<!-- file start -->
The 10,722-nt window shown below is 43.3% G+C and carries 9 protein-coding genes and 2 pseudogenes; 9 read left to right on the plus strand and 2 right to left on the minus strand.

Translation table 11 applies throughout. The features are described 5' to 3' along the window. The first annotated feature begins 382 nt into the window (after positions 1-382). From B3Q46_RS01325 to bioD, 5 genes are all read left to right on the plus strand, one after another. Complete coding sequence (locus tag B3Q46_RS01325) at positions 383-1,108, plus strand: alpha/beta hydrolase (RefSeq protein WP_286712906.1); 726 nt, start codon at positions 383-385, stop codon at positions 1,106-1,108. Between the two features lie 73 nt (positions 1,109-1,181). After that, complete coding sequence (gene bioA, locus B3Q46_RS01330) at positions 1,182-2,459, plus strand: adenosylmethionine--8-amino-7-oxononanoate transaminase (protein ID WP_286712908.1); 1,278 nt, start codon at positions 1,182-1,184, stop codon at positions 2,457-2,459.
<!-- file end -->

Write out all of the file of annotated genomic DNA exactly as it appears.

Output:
The 10,722-nt window shown below is 43.3% G+C and carries 9 protein-coding genes and 2 pseudogenes; 9 read left to right on the plus strand and 2 right to left on the minus strand.

Translation table 11 applies throughout. The features are described 5' to 3' along the window. The first annotated feature begins 382 nt into the window (after positions 1-382). From B3Q46_RS01325 to bioD, 5 genes are all read left to right on the plus strand, one after another. Complete coding sequence (locus tag B3Q46_RS01325) at positions 383-1,108, plus strand: alpha/beta hydrolase (RefSeq protein WP_286712906.1); 726 nt, start codon at positions 383-385, stop codon at positions 1,106-1,108. Between the two features lie 73 nt (positions 1,109-1,181). After that, complete coding sequence (gene bioA, locus B3Q46_RS01330) at positions 1,182-2,459, plus strand: adenosylmethionine--8-amino-7-oxononanoate transaminase (protein ID WP_286712908.1); 1,278 nt, start codon at positions 1,182-1,184, stop codon at positions 2,457-2,459.